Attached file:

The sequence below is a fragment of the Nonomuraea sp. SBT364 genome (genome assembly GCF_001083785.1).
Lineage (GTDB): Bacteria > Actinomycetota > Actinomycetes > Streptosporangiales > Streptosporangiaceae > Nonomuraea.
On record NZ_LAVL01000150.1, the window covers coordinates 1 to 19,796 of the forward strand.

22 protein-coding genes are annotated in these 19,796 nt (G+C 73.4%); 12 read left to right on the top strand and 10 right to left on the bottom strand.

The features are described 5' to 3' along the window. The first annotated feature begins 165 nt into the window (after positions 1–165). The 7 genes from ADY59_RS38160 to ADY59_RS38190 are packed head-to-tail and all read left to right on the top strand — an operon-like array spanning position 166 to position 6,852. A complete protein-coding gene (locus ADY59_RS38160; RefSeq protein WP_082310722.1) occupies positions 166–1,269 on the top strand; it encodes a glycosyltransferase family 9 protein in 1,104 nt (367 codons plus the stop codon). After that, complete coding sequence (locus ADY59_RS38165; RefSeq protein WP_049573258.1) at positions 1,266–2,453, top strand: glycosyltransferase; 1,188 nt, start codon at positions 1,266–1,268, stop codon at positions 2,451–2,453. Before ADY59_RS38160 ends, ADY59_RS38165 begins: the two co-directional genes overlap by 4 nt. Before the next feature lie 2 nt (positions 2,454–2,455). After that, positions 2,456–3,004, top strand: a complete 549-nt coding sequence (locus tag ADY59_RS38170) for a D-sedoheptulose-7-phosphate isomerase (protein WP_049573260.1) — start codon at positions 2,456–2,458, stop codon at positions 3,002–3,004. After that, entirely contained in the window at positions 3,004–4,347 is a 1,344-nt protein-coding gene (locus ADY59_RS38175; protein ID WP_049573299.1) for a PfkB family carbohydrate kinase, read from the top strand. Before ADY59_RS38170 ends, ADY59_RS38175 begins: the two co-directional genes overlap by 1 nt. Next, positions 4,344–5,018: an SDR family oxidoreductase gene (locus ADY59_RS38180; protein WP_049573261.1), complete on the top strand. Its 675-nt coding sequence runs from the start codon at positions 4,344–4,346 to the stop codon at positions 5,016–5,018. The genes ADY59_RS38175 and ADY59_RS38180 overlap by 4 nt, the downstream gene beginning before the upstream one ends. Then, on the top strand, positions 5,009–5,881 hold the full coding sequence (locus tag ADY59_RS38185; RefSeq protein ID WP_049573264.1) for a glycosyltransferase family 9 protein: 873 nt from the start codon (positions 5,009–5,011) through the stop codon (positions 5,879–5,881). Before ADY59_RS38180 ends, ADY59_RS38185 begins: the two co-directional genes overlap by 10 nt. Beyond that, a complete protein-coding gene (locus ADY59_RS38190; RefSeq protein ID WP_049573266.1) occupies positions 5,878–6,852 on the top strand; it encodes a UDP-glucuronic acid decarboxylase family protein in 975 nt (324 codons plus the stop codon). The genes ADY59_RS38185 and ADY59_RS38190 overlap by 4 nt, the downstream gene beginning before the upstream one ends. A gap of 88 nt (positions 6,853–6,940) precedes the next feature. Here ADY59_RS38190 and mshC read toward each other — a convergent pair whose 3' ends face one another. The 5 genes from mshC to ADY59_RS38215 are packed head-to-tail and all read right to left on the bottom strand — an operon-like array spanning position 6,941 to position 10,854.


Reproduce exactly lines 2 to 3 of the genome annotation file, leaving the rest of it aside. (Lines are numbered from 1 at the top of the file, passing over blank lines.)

Lineage (GTDB): Bacteria > Actinomycetota > Actinomycetes > Streptosporangiales > Streptosporangiaceae > Nonomuraea.
On record NZ_LAVL01000150.1, the window covers coordinates 1 to 19,796 of the forward strand.